The amplitude of the dithering is generally carefully controlled and monitored to minimize the effects of lock-in. Since the dither oscillation angular velocity and displacement relative to a support structure can be constantly monitored, they may be excluded from the output signal of the ring laser gyroscope. It has been found that a constant dithering amplitude is inadequate to eliminate all of the effects of lock-in.
Body dither must be accomplished so that the ring laser gyroscope frame rotates only about the sensing axis. Any small component of rotation about other axes causes the sensing axis to precess in a cone-shaped path about the direction in should point. This motion of the axis is called coning. Any change in the direction of the axis due to dithering introduces errors into the output of the ring laser gyroscope.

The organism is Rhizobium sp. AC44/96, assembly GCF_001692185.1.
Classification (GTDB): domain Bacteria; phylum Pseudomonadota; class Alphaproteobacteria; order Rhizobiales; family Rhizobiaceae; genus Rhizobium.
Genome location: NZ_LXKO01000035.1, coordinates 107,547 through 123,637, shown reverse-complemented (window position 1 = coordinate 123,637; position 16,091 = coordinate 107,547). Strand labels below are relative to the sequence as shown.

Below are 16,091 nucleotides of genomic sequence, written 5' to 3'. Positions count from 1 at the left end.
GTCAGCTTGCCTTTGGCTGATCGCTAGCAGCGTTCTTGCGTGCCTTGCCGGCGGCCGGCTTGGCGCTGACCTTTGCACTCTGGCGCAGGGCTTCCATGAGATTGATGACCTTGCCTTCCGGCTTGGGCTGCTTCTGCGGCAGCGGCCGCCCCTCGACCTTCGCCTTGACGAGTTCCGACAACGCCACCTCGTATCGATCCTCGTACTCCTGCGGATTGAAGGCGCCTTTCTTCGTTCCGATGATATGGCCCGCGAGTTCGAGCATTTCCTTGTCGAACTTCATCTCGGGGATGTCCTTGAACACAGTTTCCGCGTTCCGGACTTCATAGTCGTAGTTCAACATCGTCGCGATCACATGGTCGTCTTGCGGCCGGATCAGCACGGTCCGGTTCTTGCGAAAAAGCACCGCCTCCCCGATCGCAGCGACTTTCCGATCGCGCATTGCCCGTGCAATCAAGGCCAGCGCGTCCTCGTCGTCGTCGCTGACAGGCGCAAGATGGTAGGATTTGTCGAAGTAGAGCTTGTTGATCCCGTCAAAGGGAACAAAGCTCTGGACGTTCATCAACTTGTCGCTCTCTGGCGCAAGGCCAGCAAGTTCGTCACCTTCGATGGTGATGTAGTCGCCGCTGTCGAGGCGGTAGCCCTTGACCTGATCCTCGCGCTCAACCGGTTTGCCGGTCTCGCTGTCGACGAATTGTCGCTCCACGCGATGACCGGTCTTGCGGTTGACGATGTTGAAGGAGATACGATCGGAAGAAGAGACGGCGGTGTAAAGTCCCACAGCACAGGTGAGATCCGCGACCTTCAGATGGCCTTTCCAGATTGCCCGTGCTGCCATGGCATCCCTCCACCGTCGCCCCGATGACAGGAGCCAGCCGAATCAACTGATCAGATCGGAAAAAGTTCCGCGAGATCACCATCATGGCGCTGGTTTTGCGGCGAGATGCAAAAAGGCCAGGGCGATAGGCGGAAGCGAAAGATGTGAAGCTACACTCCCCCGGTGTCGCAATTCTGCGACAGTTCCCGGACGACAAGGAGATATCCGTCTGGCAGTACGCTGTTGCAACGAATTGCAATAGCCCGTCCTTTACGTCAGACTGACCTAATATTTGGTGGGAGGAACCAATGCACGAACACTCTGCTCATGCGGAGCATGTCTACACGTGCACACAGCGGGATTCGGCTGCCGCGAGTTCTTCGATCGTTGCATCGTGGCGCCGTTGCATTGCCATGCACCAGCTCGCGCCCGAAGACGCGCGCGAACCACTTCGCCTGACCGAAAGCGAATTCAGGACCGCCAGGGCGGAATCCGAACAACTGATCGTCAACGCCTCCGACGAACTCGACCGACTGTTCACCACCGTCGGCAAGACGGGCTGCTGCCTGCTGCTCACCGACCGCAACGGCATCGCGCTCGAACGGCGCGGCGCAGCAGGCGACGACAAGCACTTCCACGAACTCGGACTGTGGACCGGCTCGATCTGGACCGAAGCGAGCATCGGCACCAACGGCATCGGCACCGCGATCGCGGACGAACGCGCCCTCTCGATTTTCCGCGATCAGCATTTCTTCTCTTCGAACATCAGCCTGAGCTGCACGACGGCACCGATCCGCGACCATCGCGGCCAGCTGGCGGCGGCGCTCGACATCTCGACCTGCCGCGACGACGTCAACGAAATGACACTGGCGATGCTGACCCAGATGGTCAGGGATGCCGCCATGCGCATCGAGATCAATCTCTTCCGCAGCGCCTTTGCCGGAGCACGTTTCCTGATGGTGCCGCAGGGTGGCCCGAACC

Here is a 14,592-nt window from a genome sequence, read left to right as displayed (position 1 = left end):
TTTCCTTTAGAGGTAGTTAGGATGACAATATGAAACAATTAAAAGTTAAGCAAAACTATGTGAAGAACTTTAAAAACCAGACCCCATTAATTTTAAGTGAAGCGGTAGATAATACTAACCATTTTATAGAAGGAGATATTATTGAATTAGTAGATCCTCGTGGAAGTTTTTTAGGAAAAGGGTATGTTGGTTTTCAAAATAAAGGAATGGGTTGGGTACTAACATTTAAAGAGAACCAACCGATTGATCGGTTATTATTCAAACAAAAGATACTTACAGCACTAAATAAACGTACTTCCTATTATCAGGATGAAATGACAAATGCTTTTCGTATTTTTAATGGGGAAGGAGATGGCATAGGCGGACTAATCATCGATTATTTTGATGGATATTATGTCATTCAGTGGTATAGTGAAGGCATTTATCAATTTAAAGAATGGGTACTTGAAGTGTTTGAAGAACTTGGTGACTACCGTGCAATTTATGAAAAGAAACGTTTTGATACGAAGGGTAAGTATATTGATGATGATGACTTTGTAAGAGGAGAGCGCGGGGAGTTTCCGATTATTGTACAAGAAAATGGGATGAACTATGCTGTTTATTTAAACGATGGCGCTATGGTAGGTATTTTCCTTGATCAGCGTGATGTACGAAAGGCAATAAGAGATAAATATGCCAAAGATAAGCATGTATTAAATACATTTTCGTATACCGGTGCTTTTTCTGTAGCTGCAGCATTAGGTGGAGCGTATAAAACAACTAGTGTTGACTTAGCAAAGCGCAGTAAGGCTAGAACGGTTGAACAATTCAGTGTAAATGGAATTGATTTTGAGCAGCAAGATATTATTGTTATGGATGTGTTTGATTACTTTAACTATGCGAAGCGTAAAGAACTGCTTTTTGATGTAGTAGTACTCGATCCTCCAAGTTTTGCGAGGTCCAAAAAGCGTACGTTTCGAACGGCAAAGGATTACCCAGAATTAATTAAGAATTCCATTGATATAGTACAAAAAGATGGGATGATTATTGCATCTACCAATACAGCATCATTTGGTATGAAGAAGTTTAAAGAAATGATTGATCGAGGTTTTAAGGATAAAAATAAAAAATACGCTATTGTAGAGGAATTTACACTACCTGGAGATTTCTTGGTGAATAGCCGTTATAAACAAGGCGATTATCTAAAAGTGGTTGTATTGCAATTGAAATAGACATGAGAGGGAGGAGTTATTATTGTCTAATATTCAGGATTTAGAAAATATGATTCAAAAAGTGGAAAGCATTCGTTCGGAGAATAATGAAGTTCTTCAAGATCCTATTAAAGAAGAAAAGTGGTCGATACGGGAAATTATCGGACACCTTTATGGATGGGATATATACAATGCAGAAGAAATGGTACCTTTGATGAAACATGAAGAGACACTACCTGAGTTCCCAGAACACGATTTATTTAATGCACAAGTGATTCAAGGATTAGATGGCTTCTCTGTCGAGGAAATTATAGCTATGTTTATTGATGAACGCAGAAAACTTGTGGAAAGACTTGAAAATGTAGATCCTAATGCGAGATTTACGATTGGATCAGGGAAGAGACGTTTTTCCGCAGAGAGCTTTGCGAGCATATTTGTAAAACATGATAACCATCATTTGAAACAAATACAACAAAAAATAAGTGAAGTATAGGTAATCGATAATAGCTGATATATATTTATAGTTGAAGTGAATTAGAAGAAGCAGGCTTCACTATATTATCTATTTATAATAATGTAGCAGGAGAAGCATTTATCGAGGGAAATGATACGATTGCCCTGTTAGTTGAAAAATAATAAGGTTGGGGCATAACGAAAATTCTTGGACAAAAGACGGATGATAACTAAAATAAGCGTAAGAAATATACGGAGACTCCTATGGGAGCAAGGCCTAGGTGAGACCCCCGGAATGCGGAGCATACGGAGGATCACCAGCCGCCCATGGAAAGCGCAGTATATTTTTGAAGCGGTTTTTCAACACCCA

To reduce coning, the plane of oscillation of the flexure is aligned perpendicular to the sensing axis, and the axis of the dither is collinear with the sensing axis to very close tolerances. To further minimize oscillations about other axes, the dither flexure should be as rigid as possible to resist any tendency to oscillate about other axes. Since all mechanical systems have natural frequencies of oscillation, there will in general be some small amount of oscillation about other axes. Typical dither flexures have rotational and translational resonant frequencies below 1000 Hz and have relatively high compliances, which, when combined with relatively low coning frequencies, lead to large system bias errors. These compliant flexures allow a relatively large amplitude frame input axis motion, which couples with system block motion to cause angle errors that cannot be software compensated.